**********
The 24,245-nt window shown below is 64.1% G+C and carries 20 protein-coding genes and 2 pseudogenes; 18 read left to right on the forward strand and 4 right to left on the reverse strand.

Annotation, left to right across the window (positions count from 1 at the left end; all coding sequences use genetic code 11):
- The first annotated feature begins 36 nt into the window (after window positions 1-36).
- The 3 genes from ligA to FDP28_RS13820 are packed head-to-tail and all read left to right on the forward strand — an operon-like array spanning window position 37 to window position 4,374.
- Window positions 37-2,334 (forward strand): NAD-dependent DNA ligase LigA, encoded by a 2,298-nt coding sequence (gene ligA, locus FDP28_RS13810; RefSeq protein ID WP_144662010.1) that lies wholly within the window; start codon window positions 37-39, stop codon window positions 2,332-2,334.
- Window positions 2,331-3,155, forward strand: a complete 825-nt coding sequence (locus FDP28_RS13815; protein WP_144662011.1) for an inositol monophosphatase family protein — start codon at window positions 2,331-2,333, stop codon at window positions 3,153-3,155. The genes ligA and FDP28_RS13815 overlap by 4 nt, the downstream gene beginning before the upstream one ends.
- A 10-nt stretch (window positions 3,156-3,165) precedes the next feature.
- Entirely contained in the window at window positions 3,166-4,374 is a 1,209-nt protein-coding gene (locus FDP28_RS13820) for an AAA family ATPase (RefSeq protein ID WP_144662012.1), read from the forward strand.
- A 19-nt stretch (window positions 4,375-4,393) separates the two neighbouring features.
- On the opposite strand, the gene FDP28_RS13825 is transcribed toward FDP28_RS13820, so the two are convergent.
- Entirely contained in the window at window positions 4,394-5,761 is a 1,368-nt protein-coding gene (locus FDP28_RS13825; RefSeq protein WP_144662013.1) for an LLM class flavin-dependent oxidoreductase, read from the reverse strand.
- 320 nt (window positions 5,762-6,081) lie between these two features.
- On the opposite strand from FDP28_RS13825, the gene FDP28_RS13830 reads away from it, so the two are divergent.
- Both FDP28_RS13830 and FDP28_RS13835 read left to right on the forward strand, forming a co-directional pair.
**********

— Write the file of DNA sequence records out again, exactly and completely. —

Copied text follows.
The 24,245-nt window shown below is 64.1% G+C and carries 20 protein-coding genes and 2 pseudogenes; 18 read left to right on the forward strand and 4 right to left on the reverse strand.

Annotation, left to right across the window (positions count from 1 at the left end; all coding sequences use genetic code 11):
- The first annotated feature begins 36 nt into the window (after window positions 1-36).
- The 3 genes from ligA to FDP28_RS13820 are packed head-to-tail and all read left to right on the forward strand — an operon-like array spanning window position 37 to window position 4,374.
- Window positions 37-2,334 (forward strand): NAD-dependent DNA ligase LigA, encoded by a 2,298-nt coding sequence (gene ligA, locus FDP28_RS13810; RefSeq protein ID WP_144662010.1) that lies wholly within the window; start codon window positions 37-39, stop codon window positions 2,332-2,334.
- Window positions 2,331-3,155, forward strand: a complete 825-nt coding sequence (locus FDP28_RS13815; protein WP_144662011.1) for an inositol monophosphatase family protein — start codon at window positions 2,331-2,333, stop codon at window positions 3,153-3,155. The genes ligA and FDP28_RS13815 overlap by 4 nt, the downstream gene beginning before the upstream one ends.
- A 10-nt stretch (window positions 3,156-3,165) precedes the next feature.
- Entirely contained in the window at window positions 3,166-4,374 is a 1,209-nt protein-coding gene (locus FDP28_RS13820) for an AAA family ATPase (RefSeq protein ID WP_144662012.1), read from the forward strand.
- A 19-nt stretch (window positions 4,375-4,393) separates the two neighbouring features.
- On the opposite strand, the gene FDP28_RS13825 is transcribed toward FDP28_RS13820, so the two are convergent.
- Entirely contained in the window at window positions 4,394-5,761 is a 1,368-nt protein-coding gene (locus FDP28_RS13825; RefSeq protein WP_144662013.1) for an LLM class flavin-dependent oxidoreductase, read from the reverse strand.
- 320 nt (window positions 5,762-6,081) lie between these two features.
- On the opposite strand from FDP28_RS13825, the gene FDP28_RS13830 reads away from it, so the two are divergent.
- Both FDP28_RS13830 and FDP28_RS13835 read left to right on the forward strand, forming a co-directional pair.